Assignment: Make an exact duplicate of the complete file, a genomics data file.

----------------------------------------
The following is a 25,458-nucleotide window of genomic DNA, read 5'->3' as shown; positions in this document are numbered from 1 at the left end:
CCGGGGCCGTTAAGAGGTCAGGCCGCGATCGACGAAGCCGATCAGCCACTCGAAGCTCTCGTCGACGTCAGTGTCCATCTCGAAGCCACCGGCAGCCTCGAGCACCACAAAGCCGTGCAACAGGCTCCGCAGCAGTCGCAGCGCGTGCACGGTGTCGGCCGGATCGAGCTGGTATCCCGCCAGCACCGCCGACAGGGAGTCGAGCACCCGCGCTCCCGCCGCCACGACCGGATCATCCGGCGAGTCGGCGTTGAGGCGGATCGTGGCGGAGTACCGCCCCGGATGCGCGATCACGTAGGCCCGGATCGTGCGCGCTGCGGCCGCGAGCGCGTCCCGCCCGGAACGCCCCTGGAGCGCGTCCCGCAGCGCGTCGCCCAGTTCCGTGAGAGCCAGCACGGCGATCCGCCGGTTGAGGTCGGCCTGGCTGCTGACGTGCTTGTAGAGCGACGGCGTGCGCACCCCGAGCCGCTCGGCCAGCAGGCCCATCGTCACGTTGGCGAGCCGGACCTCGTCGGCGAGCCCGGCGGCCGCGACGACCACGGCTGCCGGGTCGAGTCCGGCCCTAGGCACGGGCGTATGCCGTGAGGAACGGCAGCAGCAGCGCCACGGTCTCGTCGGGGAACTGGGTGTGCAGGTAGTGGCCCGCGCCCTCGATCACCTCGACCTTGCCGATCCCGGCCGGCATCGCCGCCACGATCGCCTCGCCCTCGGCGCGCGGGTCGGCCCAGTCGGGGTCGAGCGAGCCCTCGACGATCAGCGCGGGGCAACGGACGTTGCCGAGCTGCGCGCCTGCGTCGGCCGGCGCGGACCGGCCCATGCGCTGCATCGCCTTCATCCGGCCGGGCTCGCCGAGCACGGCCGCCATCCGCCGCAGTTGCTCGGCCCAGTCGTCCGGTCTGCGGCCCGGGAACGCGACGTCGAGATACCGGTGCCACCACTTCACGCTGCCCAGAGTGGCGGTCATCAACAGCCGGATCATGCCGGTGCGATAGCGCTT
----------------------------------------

The following is a 25,458-nucleotide window of genomic DNA, read 5'->3' as shown; positions in this document are numbered from 1 at the left end:
CCGGGGCCGTTAAGAGGTCAGGCCGCGATCGACGAAGCCGATCAGCCACTCGAAGCTCTCGTCGACGTCAGTGTCCATCTCGAAGCCACCGGCAGCCTCGAGCACCACAAAGCCGTGCAACAGGCTCCGCAGCAGTCGCAGCGCGTGCACGGTGTCGGCCGGATCGAGCTGGTATCCCGCCAGCACCGCCGACAGGGAGTCGAGCACCCGCGCTCCCGCCGCCACGACCGGATCATCCGGCGAGTCGGCGTTGAGGCGGATCGTGGCGGAGTACCGCCCCGGATGCGCGATCACGTAGGCCCGGATCGTGCGCGCTGCGGCCGCGAGCGCGTCCCGCCCGGAACGCCCCTGGAGCGCGTCCCGCAGCGCGTCGCCCAGTTCCGTGAGAGCCAGCACGGCGATCCGCCGGTTGAGGTCGGCCTGGCTGCTGACGTGCTTGTAGAGCGACGGCGTGCGCACCCCGAGCCGCTCGGCCAGCAGGCCCATCGTCACGTTGGCGAGCCGGACCTCGTCGGCGAGCCCGGCGGCCGCGACGACCACGGCTGCCGGGTCGAGTCCGGCCCTAGGCACGGGCGTATGCCGTGAGGAACGGCAGCAGCAGCGCCACGGTCTCGTCGGGGAACTGGGTGTGCAGGTAGTGGCCCGCGCCCTCGATCACCTCGACCTTGCCGATCCCGGCCGGCATCGCCGCCACGATCGCCTCGCCCTCGGCGCGCGGGTCGGCCCAGTCGGGGTCGAGCGAGCCCTCGACGATCAGCGCGGGGCAACGGACGTTGCCGAGCTGCGCGCCTGCGTCGGCCGGCGCGGACCGGCCCATGCGCTGCATCGCCTTCATCCGGCCGGGCTCGCCGAGCACGGCCGCCATCCGCCGCAGTTGCTCGGCCCAGTCGTCCGGTCTGCGGCCCGGGAACGCGACGTCGAGATACCGGTGCCACCACTTCACGCTGCCCAGAGTGGCGGTCATCAACAGCCGGATCATGCCGGTGCGATAGCGCTT